Three Famous Movie Sites in Southeast Asia: Maya Beach, Angkor Wat, Phang Nga Bay
View from the beach to the sea.

Three Famous Movie Sites in Southeast Asia: Maya Beach, Angkor Wat, Phang Nga Bay

We visit Southeast Asia

—to explore three famous movie sites: Maya Beach, Angkor Wat, Phang Nga Bay. Map of the islands of Thailand. Map of Cambodia

1 – Maya Beach – Shame on us

When our Thai longboat docked at Maya Beach on the island of Koh Phi Phi in Thailand, we should have insisted the captain move on. But we did not. Shame on us. We were only one of many couples who had paid for a tour of these turquoise water islands. So, we turned a blind eye.

No empty spot

Maya Beach, Koh Phi Phi, Thailand; another famous movie site
Maya Beach, Koh Phi Phi, Thailand crowded with people and boats. It is a beautiful beach when it is not overcrowded. The waters of the Andaman Sea are a stunning turquoise.

The crowd on Maya Beach—made famous by the 2000 movie, The Beach, starring Leonardo DiCaprio—was so thick with people there was barely an empty spot.

As we walked the short distance along the beach, we dodged tourists of every description: a bikini-clad woman posing sensually in the water, a shrieking mob kicking a beach ball. Boats pulled up on the shore blocked any hope of meandering along the shoreline.

Warnings

With Thai government permission but before shooting any footage, the film crew removed bushes that helped prevent erosion (despite warnings by locals and environmentalists); instead they planted palm trees. As well, they cleared land to widen the beach.

Leonardo DiCaptio in the 2000 movie The Beach one of our famous movie sites.
A Scene from the movie The Beach starring Leonardo DiCaprio. This scene is on Maya Beach, Koh Phi Phi, Thailand

Destroyed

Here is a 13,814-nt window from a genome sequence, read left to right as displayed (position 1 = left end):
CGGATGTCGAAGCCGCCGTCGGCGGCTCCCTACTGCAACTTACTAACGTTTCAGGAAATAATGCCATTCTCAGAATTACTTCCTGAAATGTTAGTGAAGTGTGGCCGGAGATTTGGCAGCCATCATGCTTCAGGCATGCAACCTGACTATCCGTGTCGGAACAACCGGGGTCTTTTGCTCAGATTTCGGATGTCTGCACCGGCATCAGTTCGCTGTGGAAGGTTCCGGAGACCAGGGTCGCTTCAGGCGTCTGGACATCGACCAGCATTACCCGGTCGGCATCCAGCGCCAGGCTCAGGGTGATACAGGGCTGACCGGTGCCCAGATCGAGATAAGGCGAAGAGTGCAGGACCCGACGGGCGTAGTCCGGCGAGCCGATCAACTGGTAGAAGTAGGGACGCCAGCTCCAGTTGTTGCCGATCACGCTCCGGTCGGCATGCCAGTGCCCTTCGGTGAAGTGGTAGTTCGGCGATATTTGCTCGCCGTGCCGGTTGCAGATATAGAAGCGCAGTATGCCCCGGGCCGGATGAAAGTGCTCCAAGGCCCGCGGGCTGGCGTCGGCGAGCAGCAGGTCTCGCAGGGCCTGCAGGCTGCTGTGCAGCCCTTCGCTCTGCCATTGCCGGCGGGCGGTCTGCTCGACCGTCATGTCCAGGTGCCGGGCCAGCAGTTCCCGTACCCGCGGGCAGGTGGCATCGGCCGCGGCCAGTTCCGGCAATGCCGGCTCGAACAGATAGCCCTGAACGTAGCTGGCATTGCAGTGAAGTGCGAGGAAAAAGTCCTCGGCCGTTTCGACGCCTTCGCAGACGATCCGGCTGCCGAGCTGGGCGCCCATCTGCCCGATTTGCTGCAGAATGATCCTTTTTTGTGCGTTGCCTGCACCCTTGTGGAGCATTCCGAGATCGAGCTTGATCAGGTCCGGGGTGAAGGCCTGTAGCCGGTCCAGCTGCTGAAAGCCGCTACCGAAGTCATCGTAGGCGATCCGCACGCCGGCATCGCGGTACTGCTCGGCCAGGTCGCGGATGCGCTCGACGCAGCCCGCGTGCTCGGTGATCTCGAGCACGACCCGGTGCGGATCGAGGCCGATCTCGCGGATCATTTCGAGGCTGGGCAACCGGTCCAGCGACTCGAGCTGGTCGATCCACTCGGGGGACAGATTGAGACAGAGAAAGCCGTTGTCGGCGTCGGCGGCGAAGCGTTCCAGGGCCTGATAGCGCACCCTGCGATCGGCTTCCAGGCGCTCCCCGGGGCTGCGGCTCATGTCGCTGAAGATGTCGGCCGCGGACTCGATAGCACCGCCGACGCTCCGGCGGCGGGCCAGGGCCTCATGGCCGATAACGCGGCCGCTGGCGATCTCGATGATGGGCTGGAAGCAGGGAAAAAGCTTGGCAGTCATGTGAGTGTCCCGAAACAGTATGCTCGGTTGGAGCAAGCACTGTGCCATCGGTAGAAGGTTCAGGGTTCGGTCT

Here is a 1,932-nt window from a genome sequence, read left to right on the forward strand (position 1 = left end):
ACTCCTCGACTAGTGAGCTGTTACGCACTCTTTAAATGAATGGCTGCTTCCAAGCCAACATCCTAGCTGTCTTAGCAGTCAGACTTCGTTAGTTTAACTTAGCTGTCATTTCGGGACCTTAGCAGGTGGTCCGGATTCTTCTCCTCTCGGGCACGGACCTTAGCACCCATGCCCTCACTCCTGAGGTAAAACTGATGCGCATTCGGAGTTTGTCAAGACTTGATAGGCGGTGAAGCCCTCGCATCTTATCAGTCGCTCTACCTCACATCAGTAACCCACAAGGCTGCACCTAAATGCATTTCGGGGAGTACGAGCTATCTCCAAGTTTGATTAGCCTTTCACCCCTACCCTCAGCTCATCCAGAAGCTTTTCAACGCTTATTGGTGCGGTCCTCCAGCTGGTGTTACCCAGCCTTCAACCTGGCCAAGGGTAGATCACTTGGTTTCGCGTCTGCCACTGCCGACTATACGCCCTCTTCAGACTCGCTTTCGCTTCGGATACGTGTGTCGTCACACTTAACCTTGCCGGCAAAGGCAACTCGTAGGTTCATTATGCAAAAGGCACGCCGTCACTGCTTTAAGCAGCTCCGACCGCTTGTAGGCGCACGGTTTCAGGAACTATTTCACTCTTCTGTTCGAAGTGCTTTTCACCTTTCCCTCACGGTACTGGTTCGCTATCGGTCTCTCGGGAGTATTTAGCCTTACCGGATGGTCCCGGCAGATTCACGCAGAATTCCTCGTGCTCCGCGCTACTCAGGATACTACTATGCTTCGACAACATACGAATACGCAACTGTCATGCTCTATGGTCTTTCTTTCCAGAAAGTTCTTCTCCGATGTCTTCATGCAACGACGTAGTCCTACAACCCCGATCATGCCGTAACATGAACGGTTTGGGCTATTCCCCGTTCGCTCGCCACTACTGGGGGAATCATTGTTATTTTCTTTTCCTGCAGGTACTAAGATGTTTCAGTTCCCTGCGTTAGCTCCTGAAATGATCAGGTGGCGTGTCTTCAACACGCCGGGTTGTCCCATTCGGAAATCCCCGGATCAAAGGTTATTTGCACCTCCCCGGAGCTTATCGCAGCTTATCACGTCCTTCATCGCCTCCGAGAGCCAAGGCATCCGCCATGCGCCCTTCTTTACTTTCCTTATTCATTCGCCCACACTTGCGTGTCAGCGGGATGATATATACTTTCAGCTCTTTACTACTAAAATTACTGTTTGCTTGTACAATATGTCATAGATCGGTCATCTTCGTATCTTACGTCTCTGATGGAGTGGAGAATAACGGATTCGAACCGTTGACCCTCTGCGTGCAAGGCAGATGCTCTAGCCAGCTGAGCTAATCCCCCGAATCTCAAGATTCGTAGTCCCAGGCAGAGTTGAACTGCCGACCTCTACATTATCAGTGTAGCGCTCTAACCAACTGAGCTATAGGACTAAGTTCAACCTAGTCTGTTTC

Without those bushes, the sand eroded after a series of storms. Plants from the area were relocated, but soon died anyway, as did the sea coral.

Result

At the peak of its popularity, 5,000 tourists a day mauled the beach until the Thai government took action. Maya Bay will remain closed until mid-2021. Ecological recovery is ongoing.

Maya Beach - view from beach to sea.
Maya Beach with the view from the beach to the sea. Crowded with tourists thanks to the movie The Beach. It was little known before the movie was released.

2 – Angkor Wat

Hollywood actress Angelina Jolie, star of the 1996 film Tomb Raider, brought added recognition to these magnificent walled cities near Siem Reap in Cambodia and another of our famous movie sites.

Meaning

Angkor is the name of the entire complex of a hundred-plus temples. Angkor Wat is the best-known temple; it is also depicted on Cambodia’s flag.

Historical roots

A UNESCO World Heritage Site since 1992, Angkor Wat is considered one of the seven wonders of the world.

Originally a Hindu temple, it was dedicated to Vishnu, a Hindu deity, instead of the current king. Gradually, by the end of the 12th century, Buddhists laid claim to the temple.

A total of 300,000 workers and 6,000 elephants worked over 37 years on the reconstruction of Angkor Wat.

Tomb Raider

The Angkor temple, Ta Prohm, is the set for this famous movie. The film company paid US $10,000 day for seven days for the privilege of using the historical site.

Ta Prohm, part of Angkor Wat in northern Cambodia.
We visited Ta Prohm, one of many ruins in the Angkor Wat complex, in Cambodia. This scene appeared in the movie Tomb Raider starring Angelina Jolie.

Gnarled roots

A scene at Ta Prohm from the movie Tomb Raider - another of our famous movies sites.